John Hawkins, retired CAL FIRE Unit Chief and County Fire Chief, sent us a .pdf copy of the publication, Forest Fire Fighting Fundamentals, which I had not seen in many years. It could have been part of basic training for wildland firefighters. The publication was written by the US Forest Service, then California Department of Forestry (CDF).
I’m not sure when the 58-page document was first published. As you can see above, it was received on the Medicine Bow National Forest in 1953. The National Museum of Forest Service History says it was published around 1945 (“1945 ca.”), but I wonder if there were multiple editions throughout a couple of decades.
Forest Fire Fighting Fundamentals, p. 23
There are many hand-drawn illustrations, many of which are attention-grabbing or funny, which may have made it easier to retain the lesson being taught.
Forest Fire Fighting Fundamentals, p. 32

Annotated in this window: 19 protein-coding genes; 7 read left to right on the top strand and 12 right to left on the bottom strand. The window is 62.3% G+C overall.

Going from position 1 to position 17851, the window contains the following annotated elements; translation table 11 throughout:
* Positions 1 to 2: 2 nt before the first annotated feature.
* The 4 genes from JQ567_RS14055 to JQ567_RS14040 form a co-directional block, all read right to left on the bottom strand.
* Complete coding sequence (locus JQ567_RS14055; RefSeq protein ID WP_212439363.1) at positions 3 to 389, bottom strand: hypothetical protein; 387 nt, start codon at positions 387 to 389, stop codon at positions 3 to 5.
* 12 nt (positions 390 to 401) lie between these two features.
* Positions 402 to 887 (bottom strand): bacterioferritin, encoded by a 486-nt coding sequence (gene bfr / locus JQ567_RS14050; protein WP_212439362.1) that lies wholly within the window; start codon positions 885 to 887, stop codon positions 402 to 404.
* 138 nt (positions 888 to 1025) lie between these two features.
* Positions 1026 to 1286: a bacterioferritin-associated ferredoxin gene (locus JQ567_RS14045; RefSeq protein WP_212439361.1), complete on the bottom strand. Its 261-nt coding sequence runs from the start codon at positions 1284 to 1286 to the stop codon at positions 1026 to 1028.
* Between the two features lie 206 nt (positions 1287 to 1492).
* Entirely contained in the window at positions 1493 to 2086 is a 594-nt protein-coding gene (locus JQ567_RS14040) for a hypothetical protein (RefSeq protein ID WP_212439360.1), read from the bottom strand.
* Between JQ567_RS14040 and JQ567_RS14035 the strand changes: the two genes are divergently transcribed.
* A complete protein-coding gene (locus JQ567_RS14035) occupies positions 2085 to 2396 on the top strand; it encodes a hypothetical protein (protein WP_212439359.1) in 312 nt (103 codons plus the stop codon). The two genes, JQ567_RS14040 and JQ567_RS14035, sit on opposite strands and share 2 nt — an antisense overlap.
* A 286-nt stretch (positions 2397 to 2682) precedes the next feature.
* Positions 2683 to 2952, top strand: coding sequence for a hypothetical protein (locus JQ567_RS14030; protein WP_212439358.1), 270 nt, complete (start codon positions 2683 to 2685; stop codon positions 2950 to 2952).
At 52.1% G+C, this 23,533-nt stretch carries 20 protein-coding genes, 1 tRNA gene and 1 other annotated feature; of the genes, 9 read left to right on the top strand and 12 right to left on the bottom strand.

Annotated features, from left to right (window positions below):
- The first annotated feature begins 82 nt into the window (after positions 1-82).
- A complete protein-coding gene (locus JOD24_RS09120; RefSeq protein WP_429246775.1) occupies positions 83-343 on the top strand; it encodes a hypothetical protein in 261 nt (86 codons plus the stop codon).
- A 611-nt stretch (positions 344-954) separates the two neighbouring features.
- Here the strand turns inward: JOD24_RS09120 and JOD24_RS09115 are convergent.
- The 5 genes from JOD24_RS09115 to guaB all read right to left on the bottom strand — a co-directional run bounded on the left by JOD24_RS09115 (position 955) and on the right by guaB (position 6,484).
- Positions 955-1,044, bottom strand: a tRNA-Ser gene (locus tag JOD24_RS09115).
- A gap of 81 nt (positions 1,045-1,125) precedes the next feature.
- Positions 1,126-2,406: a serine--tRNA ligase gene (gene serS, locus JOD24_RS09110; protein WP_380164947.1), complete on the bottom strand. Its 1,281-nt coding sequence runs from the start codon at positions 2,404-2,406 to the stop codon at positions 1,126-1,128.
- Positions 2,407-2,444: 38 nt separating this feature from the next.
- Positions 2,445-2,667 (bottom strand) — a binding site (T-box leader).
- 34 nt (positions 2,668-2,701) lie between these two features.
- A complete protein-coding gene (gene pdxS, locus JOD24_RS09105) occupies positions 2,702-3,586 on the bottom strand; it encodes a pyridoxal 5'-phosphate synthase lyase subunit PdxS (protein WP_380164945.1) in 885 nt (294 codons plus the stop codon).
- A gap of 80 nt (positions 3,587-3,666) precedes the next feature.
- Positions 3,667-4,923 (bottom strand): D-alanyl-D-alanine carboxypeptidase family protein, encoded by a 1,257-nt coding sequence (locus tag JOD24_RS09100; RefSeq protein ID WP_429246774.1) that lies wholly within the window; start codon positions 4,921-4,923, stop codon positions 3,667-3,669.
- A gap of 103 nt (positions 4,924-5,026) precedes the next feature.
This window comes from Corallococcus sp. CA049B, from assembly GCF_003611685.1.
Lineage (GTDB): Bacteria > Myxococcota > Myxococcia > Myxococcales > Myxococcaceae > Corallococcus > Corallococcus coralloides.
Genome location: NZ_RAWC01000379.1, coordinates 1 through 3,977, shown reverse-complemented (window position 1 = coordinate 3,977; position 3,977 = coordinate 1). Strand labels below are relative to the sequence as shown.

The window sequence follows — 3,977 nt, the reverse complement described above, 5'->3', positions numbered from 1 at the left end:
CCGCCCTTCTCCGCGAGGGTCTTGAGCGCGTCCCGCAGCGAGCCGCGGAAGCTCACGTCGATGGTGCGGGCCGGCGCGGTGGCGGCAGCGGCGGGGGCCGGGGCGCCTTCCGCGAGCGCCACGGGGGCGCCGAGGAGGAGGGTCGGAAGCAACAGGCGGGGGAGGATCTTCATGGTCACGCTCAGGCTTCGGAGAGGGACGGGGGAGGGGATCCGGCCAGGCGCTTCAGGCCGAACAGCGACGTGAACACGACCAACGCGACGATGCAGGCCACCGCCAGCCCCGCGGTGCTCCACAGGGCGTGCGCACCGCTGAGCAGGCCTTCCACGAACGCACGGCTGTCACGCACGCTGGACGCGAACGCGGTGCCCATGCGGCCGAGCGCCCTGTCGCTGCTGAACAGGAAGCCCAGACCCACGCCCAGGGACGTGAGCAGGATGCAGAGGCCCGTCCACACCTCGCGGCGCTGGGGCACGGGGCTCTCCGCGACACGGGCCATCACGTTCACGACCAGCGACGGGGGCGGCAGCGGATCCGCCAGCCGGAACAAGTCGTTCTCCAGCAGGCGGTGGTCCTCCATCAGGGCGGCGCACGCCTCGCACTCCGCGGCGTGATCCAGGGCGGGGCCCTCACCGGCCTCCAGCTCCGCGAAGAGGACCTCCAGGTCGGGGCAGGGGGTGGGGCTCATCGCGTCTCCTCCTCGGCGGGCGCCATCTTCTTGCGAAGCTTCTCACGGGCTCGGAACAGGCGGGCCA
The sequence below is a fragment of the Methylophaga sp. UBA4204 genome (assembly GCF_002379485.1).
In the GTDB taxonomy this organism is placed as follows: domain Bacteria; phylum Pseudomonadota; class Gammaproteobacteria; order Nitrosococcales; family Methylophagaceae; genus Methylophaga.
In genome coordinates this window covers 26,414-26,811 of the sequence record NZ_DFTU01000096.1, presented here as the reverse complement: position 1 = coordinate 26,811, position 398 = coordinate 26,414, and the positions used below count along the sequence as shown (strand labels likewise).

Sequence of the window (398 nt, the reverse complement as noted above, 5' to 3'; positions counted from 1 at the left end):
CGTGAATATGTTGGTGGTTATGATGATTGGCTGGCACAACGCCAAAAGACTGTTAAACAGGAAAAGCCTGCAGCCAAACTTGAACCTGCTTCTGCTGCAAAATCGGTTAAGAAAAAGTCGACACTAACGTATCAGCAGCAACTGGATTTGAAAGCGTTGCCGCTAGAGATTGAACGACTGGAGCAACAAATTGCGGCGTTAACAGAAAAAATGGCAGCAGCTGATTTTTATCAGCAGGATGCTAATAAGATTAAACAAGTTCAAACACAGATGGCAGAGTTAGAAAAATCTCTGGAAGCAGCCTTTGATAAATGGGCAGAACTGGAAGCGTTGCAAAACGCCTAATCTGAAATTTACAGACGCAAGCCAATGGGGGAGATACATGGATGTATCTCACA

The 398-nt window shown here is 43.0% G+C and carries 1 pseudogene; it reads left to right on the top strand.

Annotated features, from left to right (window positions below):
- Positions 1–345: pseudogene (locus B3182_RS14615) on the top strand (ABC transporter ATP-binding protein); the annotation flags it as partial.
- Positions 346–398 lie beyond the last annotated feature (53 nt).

There are no chain saws or air tankers, but you will see a dozer and a very early model helicopter. It mentions that only physically fit men can fight fire.
Forest Fire Fighting Fundamentals, p. 40
It mentions aggressive initial attack, saying that when using direct attack, “You either ‘hit the head’ (point of most rapid spread) or start at the rear and work forward on both sides (flanks) at the fire edge and thus pinch out and control the head.”
Forest Fire Fighting Fundamentals, illustration on page 39
It is very out of date in many respects, but the physics of fire and general principles of fire suppression and firefighter safety remain basically the same. It has been a while since I looked at what rookies are shown in basic firefighter training, S-130/190, but it would not hurt to let them peruse this document to help reinforce some fundamentals.
You can download the 2.3 MB document.
Author: Bill Gabbert
After working full time in wildland fire for 33 years, he continues to learn, and strives to be a Student of Fire. View all posts by Bill Gabbert
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